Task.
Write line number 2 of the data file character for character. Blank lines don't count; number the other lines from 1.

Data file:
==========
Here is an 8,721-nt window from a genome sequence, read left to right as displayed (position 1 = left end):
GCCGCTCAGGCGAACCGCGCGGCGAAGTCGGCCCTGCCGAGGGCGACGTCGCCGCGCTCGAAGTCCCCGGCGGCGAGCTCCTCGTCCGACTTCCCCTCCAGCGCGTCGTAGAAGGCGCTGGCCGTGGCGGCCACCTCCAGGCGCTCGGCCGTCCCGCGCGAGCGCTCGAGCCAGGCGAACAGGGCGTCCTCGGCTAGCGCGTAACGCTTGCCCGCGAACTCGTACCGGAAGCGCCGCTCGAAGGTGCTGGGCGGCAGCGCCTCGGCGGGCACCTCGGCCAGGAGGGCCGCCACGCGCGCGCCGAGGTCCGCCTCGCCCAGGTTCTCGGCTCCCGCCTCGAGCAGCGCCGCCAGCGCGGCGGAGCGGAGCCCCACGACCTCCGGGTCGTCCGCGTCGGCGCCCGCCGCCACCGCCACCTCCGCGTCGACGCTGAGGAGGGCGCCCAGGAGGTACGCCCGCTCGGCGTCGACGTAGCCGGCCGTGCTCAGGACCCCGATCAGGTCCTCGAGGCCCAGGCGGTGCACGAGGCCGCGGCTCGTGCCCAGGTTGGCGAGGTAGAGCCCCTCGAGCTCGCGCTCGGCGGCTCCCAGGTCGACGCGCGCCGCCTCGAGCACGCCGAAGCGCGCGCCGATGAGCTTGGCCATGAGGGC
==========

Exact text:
GCCGCTCAGGCGAACCGCGCGGCGAAGTCGGCCCTGCCGAGGGCGACGTCGCCGCGCTCGAAGTCCCCGGCGGCGAGCTCCTCGTCCGACTTCCCCTCCAGCGCGTCGTAGAAGGCGCTGGCCGTGGCGGCCACCTCCAGGCGCTCGGCCGTCCCGCGCGAGCGCTCGAGCCAGGCGAACAGGGCGTCCTCGGCTAGCGCGTAACGCTTGCCCGCGAACTCGTACCGGAAGCGCCGCTCGAAGGTGCTGGGCGGCAGCGCCTCGGCGGGCACCTCGGCCAGGAGGGCCGCCACGCGCGCGCCGAGGTCCGCCTCGCCCAGGTTCTCGGCTCCCGCCTCGAGCAGCGCCGCCAGCGCGGCGGAGCGGAGCCCCACGACCTCCGGGTCGTCCGCGTCGGCGCCCGCCGCCACCGCCACCTCCGCGTCGACGCTGAGGAGGGCGCCCAGGAGGTACGCCCGCTCGGCGTCGACGTAGCCGGCCGTGCTCAGGACCCCGATCAGGTCCTCGAGGCCCAGGCGGTGCACGAGGCCGCGGCTCGTGCCCAGGTTGGCGAGGTAGAGCCCCTCGAGCTCGCGCTCGGCGGCTCCCAGGTCGACGCGCGCCGCCTCGAGCACGCCGAAGCGCGCGCCGATGAGCTTGGCCATGAGGGC